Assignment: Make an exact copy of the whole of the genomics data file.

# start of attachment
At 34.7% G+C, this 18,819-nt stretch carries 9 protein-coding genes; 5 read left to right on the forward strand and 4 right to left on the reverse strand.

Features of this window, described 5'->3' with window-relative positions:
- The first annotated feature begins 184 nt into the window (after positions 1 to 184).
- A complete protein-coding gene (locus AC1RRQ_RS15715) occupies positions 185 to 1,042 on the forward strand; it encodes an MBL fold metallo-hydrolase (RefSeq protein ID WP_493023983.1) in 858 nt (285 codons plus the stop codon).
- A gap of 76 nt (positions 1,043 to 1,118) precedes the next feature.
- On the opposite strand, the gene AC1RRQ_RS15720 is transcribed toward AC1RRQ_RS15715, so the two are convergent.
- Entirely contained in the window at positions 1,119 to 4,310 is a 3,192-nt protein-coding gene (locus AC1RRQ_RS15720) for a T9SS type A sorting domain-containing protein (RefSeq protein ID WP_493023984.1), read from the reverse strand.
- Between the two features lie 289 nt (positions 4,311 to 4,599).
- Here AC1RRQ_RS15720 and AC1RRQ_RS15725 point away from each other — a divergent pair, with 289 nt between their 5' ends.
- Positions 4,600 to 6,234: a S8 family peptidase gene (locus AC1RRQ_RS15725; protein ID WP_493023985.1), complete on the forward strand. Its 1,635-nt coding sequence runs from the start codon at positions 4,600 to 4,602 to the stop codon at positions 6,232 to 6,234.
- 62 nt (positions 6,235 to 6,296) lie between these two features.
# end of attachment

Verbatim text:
At 34.7% G+C, this 18,819-nt stretch carries 9 protein-coding genes; 5 read left to right on the forward strand and 4 right to left on the reverse strand.

Features of this window, described 5'->3' with window-relative positions:
- The first annotated feature begins 184 nt into the window (after positions 1 to 184).
- A complete protein-coding gene (locus AC1RRQ_RS15715) occupies positions 185 to 1,042 on the forward strand; it encodes an MBL fold metallo-hydrolase (RefSeq protein ID WP_493023983.1) in 858 nt (285 codons plus the stop codon).
- A gap of 76 nt (positions 1,043 to 1,118) precedes the next feature.
- On the opposite strand, the gene AC1RRQ_RS15720 is transcribed toward AC1RRQ_RS15715, so the two are convergent.
- Entirely contained in the window at positions 1,119 to 4,310 is a 3,192-nt protein-coding gene (locus AC1RRQ_RS15720) for a T9SS type A sorting domain-containing protein (RefSeq protein ID WP_493023984.1), read from the reverse strand.
- Between the two features lie 289 nt (positions 4,311 to 4,599).
- Here AC1RRQ_RS15720 and AC1RRQ_RS15725 point away from each other — a divergent pair, with 289 nt between their 5' ends.
- Positions 4,600 to 6,234: a S8 family peptidase gene (locus AC1RRQ_RS15725; protein ID WP_493023985.1), complete on the forward strand. Its 1,635-nt coding sequence runs from the start codon at positions 4,600 to 4,602 to the stop codon at positions 6,232 to 6,234.
- 62 nt (positions 6,235 to 6,296) lie between these two features.